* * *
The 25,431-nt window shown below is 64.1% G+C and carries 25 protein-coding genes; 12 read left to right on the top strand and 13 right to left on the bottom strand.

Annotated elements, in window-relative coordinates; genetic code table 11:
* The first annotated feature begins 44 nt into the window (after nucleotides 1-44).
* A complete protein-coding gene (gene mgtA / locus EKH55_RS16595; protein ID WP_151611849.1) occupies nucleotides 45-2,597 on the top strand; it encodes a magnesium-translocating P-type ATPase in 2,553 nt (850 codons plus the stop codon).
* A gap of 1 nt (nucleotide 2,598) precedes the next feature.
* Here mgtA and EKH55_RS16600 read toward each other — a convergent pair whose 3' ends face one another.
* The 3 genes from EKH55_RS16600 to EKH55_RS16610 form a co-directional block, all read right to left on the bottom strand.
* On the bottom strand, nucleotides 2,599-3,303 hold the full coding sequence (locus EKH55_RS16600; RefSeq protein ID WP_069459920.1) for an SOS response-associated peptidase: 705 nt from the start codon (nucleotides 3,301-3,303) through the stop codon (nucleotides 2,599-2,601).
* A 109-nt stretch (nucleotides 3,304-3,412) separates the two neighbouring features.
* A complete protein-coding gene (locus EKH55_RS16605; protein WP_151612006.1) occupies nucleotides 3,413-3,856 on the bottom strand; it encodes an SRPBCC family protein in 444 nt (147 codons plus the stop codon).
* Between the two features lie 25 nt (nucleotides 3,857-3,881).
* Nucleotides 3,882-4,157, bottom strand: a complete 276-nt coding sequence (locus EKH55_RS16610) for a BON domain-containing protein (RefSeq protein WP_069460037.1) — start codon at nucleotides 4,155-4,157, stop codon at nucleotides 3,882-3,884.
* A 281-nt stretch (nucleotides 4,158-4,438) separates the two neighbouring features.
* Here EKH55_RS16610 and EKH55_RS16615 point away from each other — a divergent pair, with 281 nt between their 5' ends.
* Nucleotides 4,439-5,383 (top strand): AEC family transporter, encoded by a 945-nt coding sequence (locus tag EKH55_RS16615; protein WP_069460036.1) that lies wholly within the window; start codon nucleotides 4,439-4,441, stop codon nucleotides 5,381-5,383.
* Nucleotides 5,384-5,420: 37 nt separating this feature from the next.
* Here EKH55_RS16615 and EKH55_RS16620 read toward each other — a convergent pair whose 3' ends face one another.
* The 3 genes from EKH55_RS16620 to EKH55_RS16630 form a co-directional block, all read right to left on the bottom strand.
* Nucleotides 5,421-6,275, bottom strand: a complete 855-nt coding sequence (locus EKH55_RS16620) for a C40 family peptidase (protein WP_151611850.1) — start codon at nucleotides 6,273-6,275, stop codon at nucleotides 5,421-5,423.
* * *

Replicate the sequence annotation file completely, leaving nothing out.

The 25,431-nt window shown below is 64.1% G+C and carries 25 protein-coding genes; 12 read left to right on the top strand and 13 right to left on the bottom strand.

Annotated elements, in window-relative coordinates; genetic code table 11:
* The first annotated feature begins 44 nt into the window (after nucleotides 1-44).
* A complete protein-coding gene (gene mgtA / locus EKH55_RS16595; protein ID WP_151611849.1) occupies nucleotides 45-2,597 on the top strand; it encodes a magnesium-translocating P-type ATPase in 2,553 nt (850 codons plus the stop codon).
* A gap of 1 nt (nucleotide 2,598) precedes the next feature.
* Here mgtA and EKH55_RS16600 read toward each other — a convergent pair whose 3' ends face one another.
* The 3 genes from EKH55_RS16600 to EKH55_RS16610 form a co-directional block, all read right to left on the bottom strand.
* On the bottom strand, nucleotides 2,599-3,303 hold the full coding sequence (locus EKH55_RS16600; RefSeq protein ID WP_069459920.1) for an SOS response-associated peptidase: 705 nt from the start codon (nucleotides 3,301-3,303) through the stop codon (nucleotides 2,599-2,601).
* A 109-nt stretch (nucleotides 3,304-3,412) separates the two neighbouring features.
* A complete protein-coding gene (locus EKH55_RS16605; protein WP_151612006.1) occupies nucleotides 3,413-3,856 on the bottom strand; it encodes an SRPBCC family protein in 444 nt (147 codons plus the stop codon).
* Between the two features lie 25 nt (nucleotides 3,857-3,881).
* Nucleotides 3,882-4,157, bottom strand: a complete 276-nt coding sequence (locus EKH55_RS16610) for a BON domain-containing protein (RefSeq protein WP_069460037.1) — start codon at nucleotides 4,155-4,157, stop codon at nucleotides 3,882-3,884.
* A 281-nt stretch (nucleotides 4,158-4,438) separates the two neighbouring features.
* Here EKH55_RS16610 and EKH55_RS16615 point away from each other — a divergent pair, with 281 nt between their 5' ends.
* Nucleotides 4,439-5,383 (top strand): AEC family transporter, encoded by a 945-nt coding sequence (locus tag EKH55_RS16615; protein WP_069460036.1) that lies wholly within the window; start codon nucleotides 4,439-4,441, stop codon nucleotides 5,381-5,383.
* Nucleotides 5,384-5,420: 37 nt separating this feature from the next.
* Here EKH55_RS16615 and EKH55_RS16620 read toward each other — a convergent pair whose 3' ends face one another.
* The 3 genes from EKH55_RS16620 to EKH55_RS16630 form a co-directional block, all read right to left on the bottom strand.
* Nucleotides 5,421-6,275, bottom strand: a complete 855-nt coding sequence (locus EKH55_RS16620) for a C40 family peptidase (protein WP_151611850.1) — start codon at nucleotides 6,273-6,275, stop codon at nucleotides 5,421-5,423.